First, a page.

“So the other two bands were my band and Rockin’ Dopsie, Sr., who has passed away, and he ended up using a Rockin’ Dopsie, Sr. song on Graceland. While we were in the studio doing like a 12-hour session, he said, ‘Well, play me a song that you like, and do the singing and all that.’ So I did, and it was ‘You Used to Call Me,’ that was written by (The King of Zydeco) Clifton Chenier, and he went and put background vocals on it. He said, ‘Ok, we can’t use these for Graceland, but I’m gonna give ya this song here, and you can put this out on you own with my voice on it.’
“(Paul Simon) was all about music, man. He’s all about music, and if you listen to my songs, I have a lot of songs where I use harmony, and that all came from that one session. Hearing Paul Simon do those harmonies on that one song just opened my mind to, wow, this is what this can sound like, you know? That’s what inspired me to want to do harmony in our music. He’s amazing. He’s amazingly creative. He’s all about music and just my experience with him was totally positive, man, and I love him to death. It’s an experience I’ll never forget.”
Simien, a two-time Grammy Award-winner established Creole for Kids in 2000 and has worked with more than 500,000 students, teachers and parents in 20 states, Mali, Dominican Republic, Brazil, Paraguay, Canada and Australia. He and his band have just returned from a three-week tour of northwest Russia, the Urals and ancient sites in Siberia.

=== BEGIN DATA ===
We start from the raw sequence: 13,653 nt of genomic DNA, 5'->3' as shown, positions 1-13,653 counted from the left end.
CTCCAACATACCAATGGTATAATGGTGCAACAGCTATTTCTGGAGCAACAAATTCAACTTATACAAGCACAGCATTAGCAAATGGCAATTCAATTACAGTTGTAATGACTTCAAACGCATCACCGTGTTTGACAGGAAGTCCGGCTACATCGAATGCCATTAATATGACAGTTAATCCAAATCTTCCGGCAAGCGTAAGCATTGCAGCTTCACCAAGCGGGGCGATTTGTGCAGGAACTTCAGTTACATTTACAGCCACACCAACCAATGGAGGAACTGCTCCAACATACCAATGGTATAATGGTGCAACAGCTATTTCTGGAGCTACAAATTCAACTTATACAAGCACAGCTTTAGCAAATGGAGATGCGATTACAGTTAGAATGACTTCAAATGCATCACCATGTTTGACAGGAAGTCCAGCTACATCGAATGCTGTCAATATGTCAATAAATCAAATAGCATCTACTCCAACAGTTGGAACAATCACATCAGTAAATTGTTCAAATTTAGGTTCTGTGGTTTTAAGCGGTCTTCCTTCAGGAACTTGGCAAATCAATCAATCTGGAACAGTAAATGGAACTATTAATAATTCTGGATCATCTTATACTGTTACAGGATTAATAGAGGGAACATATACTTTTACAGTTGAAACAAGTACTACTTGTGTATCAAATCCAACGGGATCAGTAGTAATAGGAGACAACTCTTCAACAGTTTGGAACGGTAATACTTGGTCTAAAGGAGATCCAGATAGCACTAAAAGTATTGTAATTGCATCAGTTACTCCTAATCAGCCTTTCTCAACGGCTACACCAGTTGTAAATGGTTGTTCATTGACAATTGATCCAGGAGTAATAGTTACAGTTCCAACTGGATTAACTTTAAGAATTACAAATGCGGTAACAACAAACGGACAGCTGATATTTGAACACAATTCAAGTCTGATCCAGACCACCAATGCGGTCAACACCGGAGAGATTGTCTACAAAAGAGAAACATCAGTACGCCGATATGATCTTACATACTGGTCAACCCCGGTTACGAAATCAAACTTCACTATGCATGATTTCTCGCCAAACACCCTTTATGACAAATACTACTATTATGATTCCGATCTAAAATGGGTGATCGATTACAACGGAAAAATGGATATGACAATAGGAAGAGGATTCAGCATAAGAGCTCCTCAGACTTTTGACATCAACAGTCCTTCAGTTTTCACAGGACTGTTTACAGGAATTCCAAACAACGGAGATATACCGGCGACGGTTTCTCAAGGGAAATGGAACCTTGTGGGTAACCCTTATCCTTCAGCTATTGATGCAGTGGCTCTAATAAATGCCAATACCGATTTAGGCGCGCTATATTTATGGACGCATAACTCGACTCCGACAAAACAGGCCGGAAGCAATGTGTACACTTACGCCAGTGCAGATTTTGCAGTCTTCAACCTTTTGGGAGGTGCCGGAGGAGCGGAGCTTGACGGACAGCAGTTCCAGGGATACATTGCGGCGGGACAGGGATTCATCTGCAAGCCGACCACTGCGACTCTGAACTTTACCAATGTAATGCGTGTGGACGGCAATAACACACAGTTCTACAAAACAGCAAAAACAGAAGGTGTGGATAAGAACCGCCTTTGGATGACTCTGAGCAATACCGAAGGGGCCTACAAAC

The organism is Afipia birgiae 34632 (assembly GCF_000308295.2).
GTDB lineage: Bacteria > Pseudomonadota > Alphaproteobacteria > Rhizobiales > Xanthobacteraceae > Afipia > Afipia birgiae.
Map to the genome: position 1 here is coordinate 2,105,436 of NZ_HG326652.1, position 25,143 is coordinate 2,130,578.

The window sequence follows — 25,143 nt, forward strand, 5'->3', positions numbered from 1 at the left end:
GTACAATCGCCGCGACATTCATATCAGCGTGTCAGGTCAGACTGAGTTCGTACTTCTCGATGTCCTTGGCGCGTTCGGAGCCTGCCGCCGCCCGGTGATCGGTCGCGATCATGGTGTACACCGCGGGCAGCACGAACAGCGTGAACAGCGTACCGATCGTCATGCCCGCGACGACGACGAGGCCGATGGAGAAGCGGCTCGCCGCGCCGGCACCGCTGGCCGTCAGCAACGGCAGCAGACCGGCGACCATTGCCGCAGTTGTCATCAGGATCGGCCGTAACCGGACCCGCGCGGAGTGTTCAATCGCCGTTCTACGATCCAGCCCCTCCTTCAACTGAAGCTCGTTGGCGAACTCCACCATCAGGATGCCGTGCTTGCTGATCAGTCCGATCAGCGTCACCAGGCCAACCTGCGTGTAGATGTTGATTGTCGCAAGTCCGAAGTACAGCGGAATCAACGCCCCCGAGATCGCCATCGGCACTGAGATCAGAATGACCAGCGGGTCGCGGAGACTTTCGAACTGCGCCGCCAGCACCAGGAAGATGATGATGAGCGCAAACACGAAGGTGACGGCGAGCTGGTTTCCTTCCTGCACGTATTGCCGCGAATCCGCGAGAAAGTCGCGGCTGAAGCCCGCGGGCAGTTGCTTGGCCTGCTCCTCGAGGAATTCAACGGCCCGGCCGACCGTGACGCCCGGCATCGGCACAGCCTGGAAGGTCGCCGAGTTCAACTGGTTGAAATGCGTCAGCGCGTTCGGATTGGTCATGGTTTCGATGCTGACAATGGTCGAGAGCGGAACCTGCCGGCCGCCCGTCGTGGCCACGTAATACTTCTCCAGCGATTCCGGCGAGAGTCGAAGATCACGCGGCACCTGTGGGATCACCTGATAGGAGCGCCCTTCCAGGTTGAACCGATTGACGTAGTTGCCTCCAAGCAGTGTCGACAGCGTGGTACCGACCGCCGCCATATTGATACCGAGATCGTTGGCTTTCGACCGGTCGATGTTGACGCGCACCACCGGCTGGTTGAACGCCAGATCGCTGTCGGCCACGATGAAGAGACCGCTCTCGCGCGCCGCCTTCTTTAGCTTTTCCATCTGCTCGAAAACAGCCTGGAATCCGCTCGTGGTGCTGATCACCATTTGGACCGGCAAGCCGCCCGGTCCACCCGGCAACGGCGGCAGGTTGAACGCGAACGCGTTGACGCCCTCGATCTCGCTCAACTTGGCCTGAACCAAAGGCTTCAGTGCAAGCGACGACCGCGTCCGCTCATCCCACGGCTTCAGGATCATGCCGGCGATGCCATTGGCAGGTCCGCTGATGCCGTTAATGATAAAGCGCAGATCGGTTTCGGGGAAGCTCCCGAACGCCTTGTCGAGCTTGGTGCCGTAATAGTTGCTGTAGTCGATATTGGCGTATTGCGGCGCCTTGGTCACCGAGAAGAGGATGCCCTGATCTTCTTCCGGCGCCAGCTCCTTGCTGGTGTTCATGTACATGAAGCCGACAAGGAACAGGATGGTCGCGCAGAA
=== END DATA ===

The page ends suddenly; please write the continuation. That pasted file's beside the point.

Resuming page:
“Politics is one thing and just getting with people on a personal level is a whole other thing,” he says about Russia. “Everywhere we went people opened up their arms. They couldn’t understand our language, but once I started, people got into it, and there was no talk of politics.
“We have sanctions on ’em and all that, but you could never tell. We were there, and everybody was pretty much happy to see us, and I learned a lot about Russia, how different each part is. When we went to Siberia, that was a whole other vibe. Leningrad was another vibe. St. Petersburgh was another vibe, and it was just a wonderful experience, and it really shows that when music starts playing, all the stuff is out the window. All that stuff don’t really matter no more.”
Simien found the Ukraine to be much worse off than Russia economically. “Four years ago for one dollar, you’d get eight Ukrainian dollars. Now for one dollar you get 23 Ukrainian dollars. So, that’s how bad that currency has fallen, and there’s a much different story. The Ukrainians are not going to give up. They want to keep their independence from Russia, and the sense I get from the people there, they’re gonna fight to the last man before they give that up, and I don’t blame ’em. They’re better off free and independent than they are any other way. This country should be able to have their own government and their own dealings.”
In 2008 Simien and his wife Cynthia helped establish the new category for the Grammy Awards, “Best Zydeco or Cajun Music Album,” of which he was the first winner. By 2014 that category along with 31 others had been eliminated, but he won under a new catch-all category called “Best Regional Roots Album” for Dockside Sessions, his ninth album.
“There’s a few of us out there that still do it, that travel. Buckwheat Zydeco does a lot of traveling just like me, and there’s a few of us out there. I feel good about what I’ve been able to accomplish and how we help change the conversation as far as Creole goes. There’s more people aware of Creole now, and it’s like that was never my full intention. I wanted to just play music and have some fun.”